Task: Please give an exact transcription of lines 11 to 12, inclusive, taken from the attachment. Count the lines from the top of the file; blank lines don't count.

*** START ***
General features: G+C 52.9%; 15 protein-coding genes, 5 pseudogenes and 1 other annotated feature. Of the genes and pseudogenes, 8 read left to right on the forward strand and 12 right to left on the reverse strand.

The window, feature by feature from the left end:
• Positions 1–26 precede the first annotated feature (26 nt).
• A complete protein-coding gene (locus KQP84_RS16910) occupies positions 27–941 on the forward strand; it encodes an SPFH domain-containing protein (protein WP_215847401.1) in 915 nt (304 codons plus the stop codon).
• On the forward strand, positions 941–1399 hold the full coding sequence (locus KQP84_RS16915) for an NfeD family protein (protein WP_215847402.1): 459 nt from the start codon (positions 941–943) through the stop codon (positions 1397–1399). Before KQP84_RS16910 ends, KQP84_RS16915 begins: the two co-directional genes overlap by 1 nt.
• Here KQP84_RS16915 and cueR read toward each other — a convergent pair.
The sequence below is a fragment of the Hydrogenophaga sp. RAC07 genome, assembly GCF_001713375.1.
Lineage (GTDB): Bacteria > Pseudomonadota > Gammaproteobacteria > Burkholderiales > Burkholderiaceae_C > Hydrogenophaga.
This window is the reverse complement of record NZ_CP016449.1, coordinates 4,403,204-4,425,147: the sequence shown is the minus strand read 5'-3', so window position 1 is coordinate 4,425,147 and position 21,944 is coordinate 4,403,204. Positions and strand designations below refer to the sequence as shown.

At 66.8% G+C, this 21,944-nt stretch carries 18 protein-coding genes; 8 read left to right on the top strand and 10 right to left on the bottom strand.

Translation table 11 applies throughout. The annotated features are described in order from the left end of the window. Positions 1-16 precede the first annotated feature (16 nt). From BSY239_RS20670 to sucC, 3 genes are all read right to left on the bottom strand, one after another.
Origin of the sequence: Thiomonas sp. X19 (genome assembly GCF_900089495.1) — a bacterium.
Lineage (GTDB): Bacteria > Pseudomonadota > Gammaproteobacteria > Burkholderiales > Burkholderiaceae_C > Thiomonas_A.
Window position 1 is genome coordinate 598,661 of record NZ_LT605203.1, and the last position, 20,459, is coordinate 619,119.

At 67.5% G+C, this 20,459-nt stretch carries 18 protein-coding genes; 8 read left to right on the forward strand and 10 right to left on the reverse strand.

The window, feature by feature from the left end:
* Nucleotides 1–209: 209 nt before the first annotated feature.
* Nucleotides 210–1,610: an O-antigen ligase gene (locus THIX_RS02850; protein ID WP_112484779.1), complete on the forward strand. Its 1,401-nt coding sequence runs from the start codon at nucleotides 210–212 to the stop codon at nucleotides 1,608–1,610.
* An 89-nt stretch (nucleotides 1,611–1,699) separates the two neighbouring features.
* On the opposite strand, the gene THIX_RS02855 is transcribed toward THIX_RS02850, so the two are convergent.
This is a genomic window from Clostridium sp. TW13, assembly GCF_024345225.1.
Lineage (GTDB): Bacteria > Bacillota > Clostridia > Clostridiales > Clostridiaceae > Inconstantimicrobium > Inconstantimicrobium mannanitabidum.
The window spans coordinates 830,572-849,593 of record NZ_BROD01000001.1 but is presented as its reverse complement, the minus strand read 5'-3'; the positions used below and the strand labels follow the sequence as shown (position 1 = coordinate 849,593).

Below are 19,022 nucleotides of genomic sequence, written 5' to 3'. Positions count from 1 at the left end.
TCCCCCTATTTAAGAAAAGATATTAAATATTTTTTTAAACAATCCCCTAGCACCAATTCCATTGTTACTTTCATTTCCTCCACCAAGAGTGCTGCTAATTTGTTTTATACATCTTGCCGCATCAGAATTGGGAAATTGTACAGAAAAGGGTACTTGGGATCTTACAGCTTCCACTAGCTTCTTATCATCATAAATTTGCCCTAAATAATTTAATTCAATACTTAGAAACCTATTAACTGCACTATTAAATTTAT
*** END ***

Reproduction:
Translation table 11 applies throughout. The annotated features are described in order from the left end of the window. Positions 1-16 precede the first annotated feature (16 nt). From BSY239_RS20670 to sucC, 3 genes are all read right to left on the bottom strand, one after another.
Origin of the sequence: Thiomonas sp. X19 (genome assembly GCF_900089495.1) — a bacterium.